In this list
Agriculture

Commodities 2021: US corn prices seen firm on global demand recovery

Biofuels | Renewables | LNG | Natural Gas | Oil | Petrochemicals | Marine Fuels | Tankers | Crude Oil | Refined Products | Bunker Fuel | Gasoline | Jet Fuel

APPEC 2021

Agriculture | Biofuels

Platts Biofuelscan

Biofuels | Agriculture | Coronavirus

Biofuels and Vegetable Oils Conference (Part of Asia Agriculture Week)

Metals | Non-Ferrous

China's Sep primary aluminum output posts first on-year decline since June 2020

Agriculture | Grains | Energy | Natural Gas | Oil | Crude Oil | Shipping | Containers

Commodity Tracker: 5 charts to watch this week

Commodities 2021: US corn prices seen firm on global demand recovery

Highlights

China's demand for corn seen continuing into 2021

Shrinking supplies to provide additional support to prices

US corn acres in 2021 to face competition from soybean

Successful vaccine may fuel ethanol demand recovery

DDGS supported by global feed demand strength

New Delhi — The US corn balance sheet underwent a volatile 2020, with prices finally ending the year at an over six-year high. But various factors suggest that 2021 could offer further support to US corn fundamentals and keep prices buoyant.

Not registered?

Receive daily email alerts, subscriber notes & personalize your experience.

Register Now

While substantial cuts to production estimates also supported sentiment, stronger prices for US corn have mostly been demand-driven, and that trend is expected to extend into 2021.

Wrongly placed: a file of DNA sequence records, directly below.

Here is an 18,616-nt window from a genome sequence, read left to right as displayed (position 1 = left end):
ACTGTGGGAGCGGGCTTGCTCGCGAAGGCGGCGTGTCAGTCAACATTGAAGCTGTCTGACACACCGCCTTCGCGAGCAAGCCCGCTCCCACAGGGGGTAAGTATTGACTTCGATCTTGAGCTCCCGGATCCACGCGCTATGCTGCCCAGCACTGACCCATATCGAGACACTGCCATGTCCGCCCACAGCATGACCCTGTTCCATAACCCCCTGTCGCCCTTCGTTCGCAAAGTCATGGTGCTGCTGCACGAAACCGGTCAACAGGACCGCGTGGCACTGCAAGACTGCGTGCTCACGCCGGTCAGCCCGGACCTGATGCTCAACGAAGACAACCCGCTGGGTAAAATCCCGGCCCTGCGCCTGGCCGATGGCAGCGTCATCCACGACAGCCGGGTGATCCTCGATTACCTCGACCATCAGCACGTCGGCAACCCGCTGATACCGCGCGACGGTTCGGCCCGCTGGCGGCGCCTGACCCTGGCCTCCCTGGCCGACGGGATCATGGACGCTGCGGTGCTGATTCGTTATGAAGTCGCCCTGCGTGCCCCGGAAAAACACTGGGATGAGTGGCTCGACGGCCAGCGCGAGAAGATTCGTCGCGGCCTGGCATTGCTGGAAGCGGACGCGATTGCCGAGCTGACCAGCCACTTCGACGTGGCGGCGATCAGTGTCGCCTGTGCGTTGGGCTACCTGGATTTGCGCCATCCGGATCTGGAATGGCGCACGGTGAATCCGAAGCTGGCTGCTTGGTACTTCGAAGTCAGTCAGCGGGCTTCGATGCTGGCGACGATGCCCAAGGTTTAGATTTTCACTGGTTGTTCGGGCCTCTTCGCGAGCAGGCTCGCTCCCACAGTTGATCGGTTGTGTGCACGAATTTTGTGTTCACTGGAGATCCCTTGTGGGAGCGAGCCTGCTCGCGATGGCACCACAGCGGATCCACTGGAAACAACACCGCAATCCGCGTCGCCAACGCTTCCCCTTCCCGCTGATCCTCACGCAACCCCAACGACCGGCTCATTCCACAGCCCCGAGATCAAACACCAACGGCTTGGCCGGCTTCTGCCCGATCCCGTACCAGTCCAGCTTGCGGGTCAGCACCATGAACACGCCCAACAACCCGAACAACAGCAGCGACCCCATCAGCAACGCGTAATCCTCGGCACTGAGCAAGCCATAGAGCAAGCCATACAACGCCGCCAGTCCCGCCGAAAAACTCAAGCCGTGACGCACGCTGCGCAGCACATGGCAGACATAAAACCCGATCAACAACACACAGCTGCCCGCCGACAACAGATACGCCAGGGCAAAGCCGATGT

The most active March futures contract of corn on the Chicago Board of Trade touched an over six-year high of $4.80/bushel on Dec. 31, rising more than 40% since August.

Meanwhile, the US Department of Agriculture's season average farm price for US corn has also increased 30% since August to $4/bu in December.

Unprecedented high demand from China remained the leading factor for high prices of US corn. Export sales for US corn in 2020-21 was up 162% year-on-year from 2019 owing to the sharp rise in Chinese demand.

According to USDA, China is likely to import 16.5 million mt of corn in 2020-21 compared with the estimated 7.6 million mt in 2019-20.

Though Chinese purchases of US corn slowed down toward the end of 2020 amid domestic harvest, sharp increases in country's corn futures prices signal that import demand could resume in 2021.

US corn prices are likely to be supported by China's corn buying as markets expect the US to fulfill the major share of China's increasing appetite for corn. As of Dec. 16, China already committed for over around 11.6 million mt of US corn for delivery in 2020-21, compared to only 60,000 mt last year.

Recovery in China's hog herd -- hit by Asian Swine Fever -- and speculation around tight inventories of Chinese grain are additional factors likely to support strong demand for US corn from China into 2021.

Cuts to US and global supply

Shrinking supplies of corn from the major producers like US, the EU and Ukraine, with Argentina suspending its corn exports until March 2021, are also likely to keep corn prices firm into 2021.